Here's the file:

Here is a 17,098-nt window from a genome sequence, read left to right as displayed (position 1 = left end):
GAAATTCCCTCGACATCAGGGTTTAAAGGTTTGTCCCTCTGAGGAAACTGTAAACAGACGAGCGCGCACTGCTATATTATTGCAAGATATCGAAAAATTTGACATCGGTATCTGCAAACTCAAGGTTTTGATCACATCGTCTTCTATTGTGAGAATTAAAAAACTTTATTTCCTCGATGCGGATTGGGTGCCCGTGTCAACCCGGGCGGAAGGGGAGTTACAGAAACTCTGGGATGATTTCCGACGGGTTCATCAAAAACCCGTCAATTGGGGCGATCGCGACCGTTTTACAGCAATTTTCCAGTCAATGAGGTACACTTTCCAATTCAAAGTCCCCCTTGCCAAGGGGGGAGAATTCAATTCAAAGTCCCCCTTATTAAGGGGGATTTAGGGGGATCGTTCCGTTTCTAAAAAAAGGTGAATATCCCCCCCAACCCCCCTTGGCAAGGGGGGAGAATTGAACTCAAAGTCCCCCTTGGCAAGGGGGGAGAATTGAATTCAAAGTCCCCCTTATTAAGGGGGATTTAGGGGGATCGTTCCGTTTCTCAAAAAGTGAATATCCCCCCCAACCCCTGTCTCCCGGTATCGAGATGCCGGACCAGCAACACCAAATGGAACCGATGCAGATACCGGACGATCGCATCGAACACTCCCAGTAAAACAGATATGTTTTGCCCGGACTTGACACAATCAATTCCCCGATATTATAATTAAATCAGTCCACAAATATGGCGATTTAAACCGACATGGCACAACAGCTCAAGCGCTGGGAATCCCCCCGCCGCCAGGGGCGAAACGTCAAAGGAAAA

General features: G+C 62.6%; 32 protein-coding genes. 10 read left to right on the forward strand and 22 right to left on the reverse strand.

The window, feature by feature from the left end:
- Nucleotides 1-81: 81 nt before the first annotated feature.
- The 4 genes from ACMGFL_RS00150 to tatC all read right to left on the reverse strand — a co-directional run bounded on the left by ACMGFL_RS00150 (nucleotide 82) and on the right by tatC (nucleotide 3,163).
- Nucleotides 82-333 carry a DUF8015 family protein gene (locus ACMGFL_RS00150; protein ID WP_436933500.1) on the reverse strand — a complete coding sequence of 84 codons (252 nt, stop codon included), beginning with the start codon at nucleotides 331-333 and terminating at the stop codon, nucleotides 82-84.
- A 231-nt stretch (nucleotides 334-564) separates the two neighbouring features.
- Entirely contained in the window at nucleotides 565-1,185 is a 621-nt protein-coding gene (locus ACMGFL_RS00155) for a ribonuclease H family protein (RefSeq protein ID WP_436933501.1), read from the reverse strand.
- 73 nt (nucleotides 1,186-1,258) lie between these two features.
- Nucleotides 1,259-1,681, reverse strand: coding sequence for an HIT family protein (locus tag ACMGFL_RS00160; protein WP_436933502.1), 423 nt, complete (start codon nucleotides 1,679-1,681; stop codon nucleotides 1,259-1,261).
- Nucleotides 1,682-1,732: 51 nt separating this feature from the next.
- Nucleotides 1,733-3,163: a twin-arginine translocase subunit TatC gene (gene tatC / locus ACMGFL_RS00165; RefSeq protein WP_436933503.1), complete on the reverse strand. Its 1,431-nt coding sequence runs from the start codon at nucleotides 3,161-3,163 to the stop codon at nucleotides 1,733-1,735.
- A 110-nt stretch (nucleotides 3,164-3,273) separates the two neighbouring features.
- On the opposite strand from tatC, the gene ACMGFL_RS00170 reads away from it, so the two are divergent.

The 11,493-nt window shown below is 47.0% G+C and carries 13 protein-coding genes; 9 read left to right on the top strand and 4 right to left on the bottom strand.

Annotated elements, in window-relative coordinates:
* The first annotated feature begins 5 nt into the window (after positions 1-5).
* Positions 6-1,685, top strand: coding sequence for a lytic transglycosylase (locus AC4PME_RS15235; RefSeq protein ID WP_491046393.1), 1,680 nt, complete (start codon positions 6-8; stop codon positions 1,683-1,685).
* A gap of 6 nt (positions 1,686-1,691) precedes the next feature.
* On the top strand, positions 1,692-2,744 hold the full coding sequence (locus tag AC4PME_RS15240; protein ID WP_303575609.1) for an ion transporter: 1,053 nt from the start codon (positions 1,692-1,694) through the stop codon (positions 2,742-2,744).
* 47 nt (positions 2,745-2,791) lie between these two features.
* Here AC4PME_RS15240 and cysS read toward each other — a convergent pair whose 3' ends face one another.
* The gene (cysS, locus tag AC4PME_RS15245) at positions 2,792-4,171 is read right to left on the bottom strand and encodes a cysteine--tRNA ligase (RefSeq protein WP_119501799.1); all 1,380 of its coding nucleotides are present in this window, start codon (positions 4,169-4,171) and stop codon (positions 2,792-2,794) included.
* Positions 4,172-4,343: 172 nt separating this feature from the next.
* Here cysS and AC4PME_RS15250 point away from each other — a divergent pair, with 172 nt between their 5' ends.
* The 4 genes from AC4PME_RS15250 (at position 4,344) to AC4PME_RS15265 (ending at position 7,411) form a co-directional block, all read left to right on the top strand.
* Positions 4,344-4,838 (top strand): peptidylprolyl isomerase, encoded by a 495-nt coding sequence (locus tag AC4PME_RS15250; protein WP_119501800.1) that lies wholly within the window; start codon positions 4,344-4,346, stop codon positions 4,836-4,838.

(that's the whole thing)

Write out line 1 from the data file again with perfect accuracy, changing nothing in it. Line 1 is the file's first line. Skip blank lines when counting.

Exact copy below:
Here is a 17,098-nt window from a genome sequence, read left to right as displayed (position 1 = left end):